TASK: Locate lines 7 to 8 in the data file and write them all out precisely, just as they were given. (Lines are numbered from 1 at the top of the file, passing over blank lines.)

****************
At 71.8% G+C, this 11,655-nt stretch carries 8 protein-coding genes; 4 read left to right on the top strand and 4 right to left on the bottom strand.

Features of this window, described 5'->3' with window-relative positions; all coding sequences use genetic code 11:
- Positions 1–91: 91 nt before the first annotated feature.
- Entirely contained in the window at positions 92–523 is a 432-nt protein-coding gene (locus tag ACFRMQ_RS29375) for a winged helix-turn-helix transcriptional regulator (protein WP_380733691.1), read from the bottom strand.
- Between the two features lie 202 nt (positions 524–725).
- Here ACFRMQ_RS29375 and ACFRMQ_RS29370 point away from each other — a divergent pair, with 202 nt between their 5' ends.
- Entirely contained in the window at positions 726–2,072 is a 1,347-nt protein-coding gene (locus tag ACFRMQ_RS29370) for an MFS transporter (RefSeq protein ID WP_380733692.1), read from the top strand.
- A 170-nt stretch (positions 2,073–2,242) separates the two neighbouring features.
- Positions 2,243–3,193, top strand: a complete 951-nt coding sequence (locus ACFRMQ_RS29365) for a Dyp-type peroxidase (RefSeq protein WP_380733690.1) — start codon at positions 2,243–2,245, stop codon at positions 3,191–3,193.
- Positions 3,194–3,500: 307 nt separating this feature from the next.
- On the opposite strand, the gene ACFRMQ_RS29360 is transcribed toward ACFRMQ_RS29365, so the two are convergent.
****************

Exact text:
- Entirely contained in the window at positions 726–2,072 is a 1,347-nt protein-coding gene (locus tag ACFRMQ_RS29370) for an MFS transporter (RefSeq protein ID WP_380733692.1), read from the top strand.
- A 170-nt stretch (positions 2,073–2,242) separates the two neighbouring features.